was seen leaving the police criminal investigation unit, he refused to
say anything, remarking only that the question should be put the police authorities who are investigating the matter.

More actions to release five detained nurses

JUBI, 24 March 2011

Nurses arrests violate human rights

KontraS Papua, the Commission for the Disappeared and Victims of
Violence, is convinced that the detention of five nurses by the police
in Papua is a violation of their human rights. KontraS Papua member,
Olga Helena Hamadi said that the police should not treat the nurses as criminals, adding that the government should quickly act to resolve this case.

She also said that it was wrong for the governor of Papua Barnabas Suebu to ignore this case, as the consequences are being felt by many others in Papua. ‘Many people have already become victims.’

[This refers to the impact the case is having on services at the
hospital where the nurses work, which are vital to all local Papuans in
need of medical treatment at a hospital where they can be treated at
minimal cost. TAPOL]

Hamadi urged Komnas HAM, the National Human Rights Commission, to
continue with its investigations into this case to mediate in the case.
‘They need to work harder to produce stronger evidence to bring an end to this case,’ she said.

She also suggested that the police should hand this case over the
government in order to reach a settlement.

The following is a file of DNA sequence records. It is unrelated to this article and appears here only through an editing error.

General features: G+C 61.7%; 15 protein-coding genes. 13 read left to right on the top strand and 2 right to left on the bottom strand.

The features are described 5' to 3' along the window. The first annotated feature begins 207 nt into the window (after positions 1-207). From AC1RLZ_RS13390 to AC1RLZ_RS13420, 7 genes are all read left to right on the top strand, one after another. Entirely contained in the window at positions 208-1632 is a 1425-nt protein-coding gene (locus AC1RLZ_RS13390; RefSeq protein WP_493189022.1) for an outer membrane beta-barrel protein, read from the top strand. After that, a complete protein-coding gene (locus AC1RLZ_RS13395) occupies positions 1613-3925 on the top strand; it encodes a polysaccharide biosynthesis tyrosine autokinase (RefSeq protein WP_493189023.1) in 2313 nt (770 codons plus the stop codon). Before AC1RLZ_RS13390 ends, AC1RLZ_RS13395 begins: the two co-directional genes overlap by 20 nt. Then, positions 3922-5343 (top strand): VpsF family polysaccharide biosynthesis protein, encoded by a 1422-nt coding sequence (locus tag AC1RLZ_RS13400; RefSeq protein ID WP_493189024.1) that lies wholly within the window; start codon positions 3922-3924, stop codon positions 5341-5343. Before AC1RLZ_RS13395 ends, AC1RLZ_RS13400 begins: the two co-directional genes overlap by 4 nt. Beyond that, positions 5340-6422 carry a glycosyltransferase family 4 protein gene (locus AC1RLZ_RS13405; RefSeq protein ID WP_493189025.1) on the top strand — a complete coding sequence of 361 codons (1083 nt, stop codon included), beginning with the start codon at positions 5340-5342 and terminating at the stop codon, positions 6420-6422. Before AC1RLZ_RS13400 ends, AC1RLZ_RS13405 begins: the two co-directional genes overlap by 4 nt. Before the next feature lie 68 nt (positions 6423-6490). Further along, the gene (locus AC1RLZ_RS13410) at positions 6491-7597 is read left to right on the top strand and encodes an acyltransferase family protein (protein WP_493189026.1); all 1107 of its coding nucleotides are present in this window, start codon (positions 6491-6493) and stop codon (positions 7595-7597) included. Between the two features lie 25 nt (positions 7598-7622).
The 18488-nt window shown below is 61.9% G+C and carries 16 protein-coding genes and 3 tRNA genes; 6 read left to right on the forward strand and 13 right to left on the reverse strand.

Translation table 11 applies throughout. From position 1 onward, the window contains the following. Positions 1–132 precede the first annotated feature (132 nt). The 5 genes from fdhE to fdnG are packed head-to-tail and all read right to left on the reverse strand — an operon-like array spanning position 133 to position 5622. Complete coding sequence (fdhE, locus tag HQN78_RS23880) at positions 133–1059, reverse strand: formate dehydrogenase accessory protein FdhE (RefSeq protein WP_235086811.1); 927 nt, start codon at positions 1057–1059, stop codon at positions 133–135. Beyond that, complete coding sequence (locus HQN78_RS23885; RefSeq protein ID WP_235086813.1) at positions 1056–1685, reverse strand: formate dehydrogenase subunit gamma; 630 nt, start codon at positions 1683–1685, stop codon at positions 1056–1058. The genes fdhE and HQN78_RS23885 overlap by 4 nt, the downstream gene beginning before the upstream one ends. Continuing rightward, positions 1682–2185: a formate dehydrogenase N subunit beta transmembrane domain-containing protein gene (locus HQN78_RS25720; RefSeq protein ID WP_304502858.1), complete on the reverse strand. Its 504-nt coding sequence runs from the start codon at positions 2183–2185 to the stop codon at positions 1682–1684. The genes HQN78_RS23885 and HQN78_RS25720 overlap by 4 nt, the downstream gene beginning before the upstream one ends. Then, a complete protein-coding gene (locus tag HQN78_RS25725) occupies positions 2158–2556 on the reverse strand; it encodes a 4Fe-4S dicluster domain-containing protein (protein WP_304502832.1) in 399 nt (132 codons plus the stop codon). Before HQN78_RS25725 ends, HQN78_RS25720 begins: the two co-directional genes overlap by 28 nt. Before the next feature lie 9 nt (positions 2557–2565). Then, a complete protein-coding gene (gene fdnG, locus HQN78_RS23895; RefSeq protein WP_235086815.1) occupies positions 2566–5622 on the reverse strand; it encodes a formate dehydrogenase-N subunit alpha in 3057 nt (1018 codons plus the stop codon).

As already reported, eight nurses have been identified for questioning,
five of whom have been arrested and are being held by the police. Five
of the nurses have already been declared suspects, while two others are currently being interrogated.

————————–

JUBI, 24 March 2011

Nurses working at DokII General Hospital in Jayapura have reported the secretary of the province of Papua Costant Karma to the police. They were accompanied by the team of lawyers who are acting for the nurses.

One of the lawyers, Michael Tieret, said they had produced the
governor’s instruction No 125/2010 which granted payment of an
incentive to the nurses, alongside the governor’s instruction No 141
which cancelled the incentive.

One of the lawyers, Cory Silpa, said that the provincial secretary had
also used abusive words against the nurses at a meeting in mid December 2010, when the nurses had made their demand for the incentive to be paid. He had said: ‘You lot seem to think I have no brains. I’ll use my own ways, just you wait and see. The names of all of you sitting here now are with me. ‘

The lawyer, Michael Tieret, said that this had caused great anxiety
among the nurses. He said that he hoped that the provincial secretary
would be summoned by the police for an explanation.